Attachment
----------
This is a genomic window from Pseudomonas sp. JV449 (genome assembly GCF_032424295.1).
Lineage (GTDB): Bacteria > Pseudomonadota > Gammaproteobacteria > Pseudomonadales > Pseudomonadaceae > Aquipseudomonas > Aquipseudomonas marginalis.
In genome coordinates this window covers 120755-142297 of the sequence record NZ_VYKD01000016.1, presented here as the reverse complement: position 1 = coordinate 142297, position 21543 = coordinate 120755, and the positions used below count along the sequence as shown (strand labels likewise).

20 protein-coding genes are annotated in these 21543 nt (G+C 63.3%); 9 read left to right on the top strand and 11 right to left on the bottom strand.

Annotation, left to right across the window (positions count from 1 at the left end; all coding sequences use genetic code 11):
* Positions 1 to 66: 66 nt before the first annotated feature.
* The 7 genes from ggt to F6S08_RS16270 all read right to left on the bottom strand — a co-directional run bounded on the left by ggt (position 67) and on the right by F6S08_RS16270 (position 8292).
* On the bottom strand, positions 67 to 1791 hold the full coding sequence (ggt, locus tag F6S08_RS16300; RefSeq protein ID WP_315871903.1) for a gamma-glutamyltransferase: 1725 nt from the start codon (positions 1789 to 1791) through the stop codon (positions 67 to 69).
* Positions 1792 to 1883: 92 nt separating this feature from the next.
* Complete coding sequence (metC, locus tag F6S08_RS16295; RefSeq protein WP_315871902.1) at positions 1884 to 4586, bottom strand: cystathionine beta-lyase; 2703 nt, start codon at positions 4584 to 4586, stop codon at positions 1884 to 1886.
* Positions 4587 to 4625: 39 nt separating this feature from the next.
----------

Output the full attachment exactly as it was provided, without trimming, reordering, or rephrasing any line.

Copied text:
This is a genomic window from Pseudomonas sp. JV449 (genome assembly GCF_032424295.1).
Lineage (GTDB): Bacteria > Pseudomonadota > Gammaproteobacteria > Pseudomonadales > Pseudomonadaceae > Aquipseudomonas > Aquipseudomonas marginalis.
In genome coordinates this window covers 120755-142297 of the sequence record NZ_VYKD01000016.1, presented here as the reverse complement: position 1 = coordinate 142297, position 21543 = coordinate 120755, and the positions used below count along the sequence as shown (strand labels likewise).

20 protein-coding genes are annotated in these 21543 nt (G+C 63.3%); 9 read left to right on the top strand and 11 right to left on the bottom strand.

Annotation, left to right across the window (positions count from 1 at the left end; all coding sequences use genetic code 11):
* Positions 1 to 66: 66 nt before the first annotated feature.
* The 7 genes from ggt to F6S08_RS16270 all read right to left on the bottom strand — a co-directional run bounded on the left by ggt (position 67) and on the right by F6S08_RS16270 (position 8292).
* On the bottom strand, positions 67 to 1791 hold the full coding sequence (ggt, locus tag F6S08_RS16300; RefSeq protein ID WP_315871903.1) for a gamma-glutamyltransferase: 1725 nt from the start codon (positions 1789 to 1791) through the stop codon (positions 67 to 69).
* Positions 1792 to 1883: 92 nt separating this feature from the next.
* Complete coding sequence (metC, locus tag F6S08_RS16295; RefSeq protein WP_315871902.1) at positions 1884 to 4586, bottom strand: cystathionine beta-lyase; 2703 nt, start codon at positions 4584 to 4586, stop codon at positions 1884 to 1886.
* Positions 4587 to 4625: 39 nt separating this feature from the next.